Amanda Spielman, Ofsted’s chief inspector, said: “What we’re seeing is that an enormous amount of help has been pointed at these schools in different ways, but somehow it doesn’t seem to be hitting the spot, it’s not necessarily getting through and changing what happens in the workplace.”

Spielman questioned the practice of grouping failing schools under multi-academy trusts that are “spread too thinly”.

“The solution to the problem of school underperformance is often to look to the strongest providers and most accomplished professionals to effect change,” she said.

“In education, we are seeing that these institutions and individuals are spread too thinly.

“The system is asking a lot of the best multi-academy trusts and school leaders. It is not clear that a small group of large, high-performing trusts has the capacity to provide all the help that is needed.”

Ofsted’s report stressed that: “the lack of change does not mean there is a lack of desire to improve”.

“Instead, these are schools where the demand on the leadership team is especially great,” the inspectors reported.

“Improvement is difficult to sustain over the longer term without additional, external support. Too often, leaders and teachers in these schools burn out and leave, and the cycle begins again.”

HuffPost UK has asked the Department for Education about strategy for long-term failure and at what point a school will be closed, and is awaiting their response. 

There is no mechanism for an academy to return to local authority control.

But the government says academies that are continuously deemed failing or underperforming may be transferred to another sponsor (known as re-brokering), which gives them a three-year respite from further inspections, or subject to other intervention from the relevant Regional Schools Commissioner.  

The latest Ofsted report questioned whether this respite from inspections was wise and proposed earlier “monitoring inspections”.

“We recognise that new teams need time to make improvements, particularly following academisation,” Spielman wrote.

“However, at first inspection we have too often found the schools to require improvement or be inadequate. Similarly, many schools languish for months waiting to be rebrokered and overseen by a sponsor.

“A full inspection too early may be unhelpful. However, we will now be carrying out monitoring inspections for these schools at an earlier stage to ensure swifter improvement.”

Help has been pointed at these schools in different ways but somehow it doesn’t seem to be hitting the spot..."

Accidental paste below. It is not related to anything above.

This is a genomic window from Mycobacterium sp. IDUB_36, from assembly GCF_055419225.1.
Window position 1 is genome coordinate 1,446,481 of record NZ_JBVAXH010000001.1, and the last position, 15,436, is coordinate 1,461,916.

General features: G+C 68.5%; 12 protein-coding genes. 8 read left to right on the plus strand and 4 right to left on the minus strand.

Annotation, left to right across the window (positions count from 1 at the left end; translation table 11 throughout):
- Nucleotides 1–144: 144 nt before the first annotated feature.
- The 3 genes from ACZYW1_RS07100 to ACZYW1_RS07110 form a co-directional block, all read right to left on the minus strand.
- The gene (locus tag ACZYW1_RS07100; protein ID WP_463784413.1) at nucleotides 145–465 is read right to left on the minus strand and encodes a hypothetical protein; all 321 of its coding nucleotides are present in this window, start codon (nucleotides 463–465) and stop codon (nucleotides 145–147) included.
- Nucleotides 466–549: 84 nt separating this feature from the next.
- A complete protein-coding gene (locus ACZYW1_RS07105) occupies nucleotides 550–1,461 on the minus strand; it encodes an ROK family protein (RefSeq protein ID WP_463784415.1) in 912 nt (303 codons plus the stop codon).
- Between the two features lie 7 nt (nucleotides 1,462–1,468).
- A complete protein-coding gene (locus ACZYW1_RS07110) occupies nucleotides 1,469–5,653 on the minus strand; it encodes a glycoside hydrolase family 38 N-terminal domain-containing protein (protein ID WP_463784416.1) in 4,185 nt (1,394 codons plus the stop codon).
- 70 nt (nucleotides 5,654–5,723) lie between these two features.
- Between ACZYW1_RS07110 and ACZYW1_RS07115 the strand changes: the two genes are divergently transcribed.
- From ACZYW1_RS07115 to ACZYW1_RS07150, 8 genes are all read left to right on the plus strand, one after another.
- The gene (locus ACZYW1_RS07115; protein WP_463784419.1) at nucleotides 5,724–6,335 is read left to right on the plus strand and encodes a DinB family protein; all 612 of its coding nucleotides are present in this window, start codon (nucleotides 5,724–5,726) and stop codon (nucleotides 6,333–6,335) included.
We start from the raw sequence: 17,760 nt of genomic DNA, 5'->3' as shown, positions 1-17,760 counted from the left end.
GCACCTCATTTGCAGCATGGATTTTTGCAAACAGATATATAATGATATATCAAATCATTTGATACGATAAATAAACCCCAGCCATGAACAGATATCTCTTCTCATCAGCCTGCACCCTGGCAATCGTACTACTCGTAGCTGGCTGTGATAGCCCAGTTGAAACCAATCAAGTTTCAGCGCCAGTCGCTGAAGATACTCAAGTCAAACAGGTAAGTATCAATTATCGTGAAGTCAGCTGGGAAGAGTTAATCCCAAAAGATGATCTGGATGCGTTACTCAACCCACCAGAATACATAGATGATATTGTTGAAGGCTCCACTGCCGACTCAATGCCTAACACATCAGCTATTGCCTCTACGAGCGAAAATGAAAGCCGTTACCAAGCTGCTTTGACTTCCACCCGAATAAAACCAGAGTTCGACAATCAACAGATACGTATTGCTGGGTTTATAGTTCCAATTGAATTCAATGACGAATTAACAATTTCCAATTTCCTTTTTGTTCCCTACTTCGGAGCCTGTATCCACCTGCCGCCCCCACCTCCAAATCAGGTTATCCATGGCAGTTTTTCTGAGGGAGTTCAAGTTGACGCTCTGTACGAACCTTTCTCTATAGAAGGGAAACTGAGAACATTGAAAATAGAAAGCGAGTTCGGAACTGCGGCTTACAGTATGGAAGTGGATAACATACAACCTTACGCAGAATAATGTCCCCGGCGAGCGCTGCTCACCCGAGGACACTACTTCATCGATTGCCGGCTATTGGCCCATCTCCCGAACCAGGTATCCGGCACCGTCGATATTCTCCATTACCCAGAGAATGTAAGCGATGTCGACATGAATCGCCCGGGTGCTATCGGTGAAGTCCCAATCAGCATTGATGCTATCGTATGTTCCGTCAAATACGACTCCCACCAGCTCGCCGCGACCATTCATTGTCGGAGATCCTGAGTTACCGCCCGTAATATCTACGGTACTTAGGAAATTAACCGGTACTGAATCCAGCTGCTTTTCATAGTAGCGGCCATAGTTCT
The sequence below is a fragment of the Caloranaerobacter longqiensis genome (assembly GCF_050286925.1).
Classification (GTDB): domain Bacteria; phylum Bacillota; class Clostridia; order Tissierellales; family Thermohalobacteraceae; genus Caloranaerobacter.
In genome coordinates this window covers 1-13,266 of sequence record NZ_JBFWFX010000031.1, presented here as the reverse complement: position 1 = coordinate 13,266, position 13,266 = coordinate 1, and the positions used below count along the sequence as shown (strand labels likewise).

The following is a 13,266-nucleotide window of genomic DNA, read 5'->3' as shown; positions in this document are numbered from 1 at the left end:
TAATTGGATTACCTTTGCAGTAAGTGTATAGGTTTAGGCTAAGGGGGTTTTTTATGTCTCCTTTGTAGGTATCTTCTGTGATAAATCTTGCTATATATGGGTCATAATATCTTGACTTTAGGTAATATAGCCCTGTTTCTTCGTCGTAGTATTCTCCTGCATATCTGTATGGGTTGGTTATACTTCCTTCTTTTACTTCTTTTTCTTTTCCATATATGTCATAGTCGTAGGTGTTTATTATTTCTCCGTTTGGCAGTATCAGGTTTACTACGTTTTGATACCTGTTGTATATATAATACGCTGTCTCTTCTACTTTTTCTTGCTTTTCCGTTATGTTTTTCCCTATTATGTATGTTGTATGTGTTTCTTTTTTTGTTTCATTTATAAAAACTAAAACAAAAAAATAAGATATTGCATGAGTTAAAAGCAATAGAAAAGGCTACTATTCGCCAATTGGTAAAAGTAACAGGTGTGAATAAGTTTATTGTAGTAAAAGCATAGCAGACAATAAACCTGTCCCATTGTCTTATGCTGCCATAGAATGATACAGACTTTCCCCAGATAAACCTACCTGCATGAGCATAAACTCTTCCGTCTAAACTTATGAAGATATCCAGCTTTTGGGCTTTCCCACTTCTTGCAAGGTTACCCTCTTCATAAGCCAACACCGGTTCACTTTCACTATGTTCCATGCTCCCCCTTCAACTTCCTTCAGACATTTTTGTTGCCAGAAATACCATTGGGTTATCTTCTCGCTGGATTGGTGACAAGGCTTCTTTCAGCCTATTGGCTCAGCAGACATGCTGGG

How much of an impact does Ofsted have on my child’s future?

Is there a tangible link between Ofsted results and exam results?

Collins told HuffPost UK: “As might be expected, GCSE results for all pupils are higher in schools with better Ofsted rating.”

However, although Ofsted results correlate to high achieving exam results, it has long been acknowledged by charities in the field, that economic backgrounds play a big role. 

Those pupils already deemed to be ‘disadvantaged’, defined as those eligible for pupil premium funds (approximately 20% of all students in the UK) do not have their prospects improved by higher ratings, according to Collins.

“When you look at the attainment gap - the difference between how well disadvantaged pupils do compared to their classmates – it’s just as big in schools rated ‘outstanding’ as it is in school that are ‘inadequate’,” he said.

In other words, good schools are only better for those students already in economically stronger positions to start with.

“While wanting ‘more good schools’ is understandable, it won’t be enough to close the attainment gap and level the playing field for disadvantaged pupils,” says Collins.

He adds: “Children deserve to be well-served by the education system no matter where they live and no matter what their background.”

What is being done to help these children?

Following the annual report on 13 December, education secretary Justine Greening pledged to create a £23,000,000 fund to support bright children from poorer backgrounds, who might otherwise struggle to reach their full potential. 

The ‘Future Talent Fund’ aims to reverse the trend in which socioeconomic background determines pupil’s prospects, regardless of their ability. 

HuffPost UK has contacted the Department For Education for further statistics on schools that fail Ofsted reports, being closed, and will update this article with a response.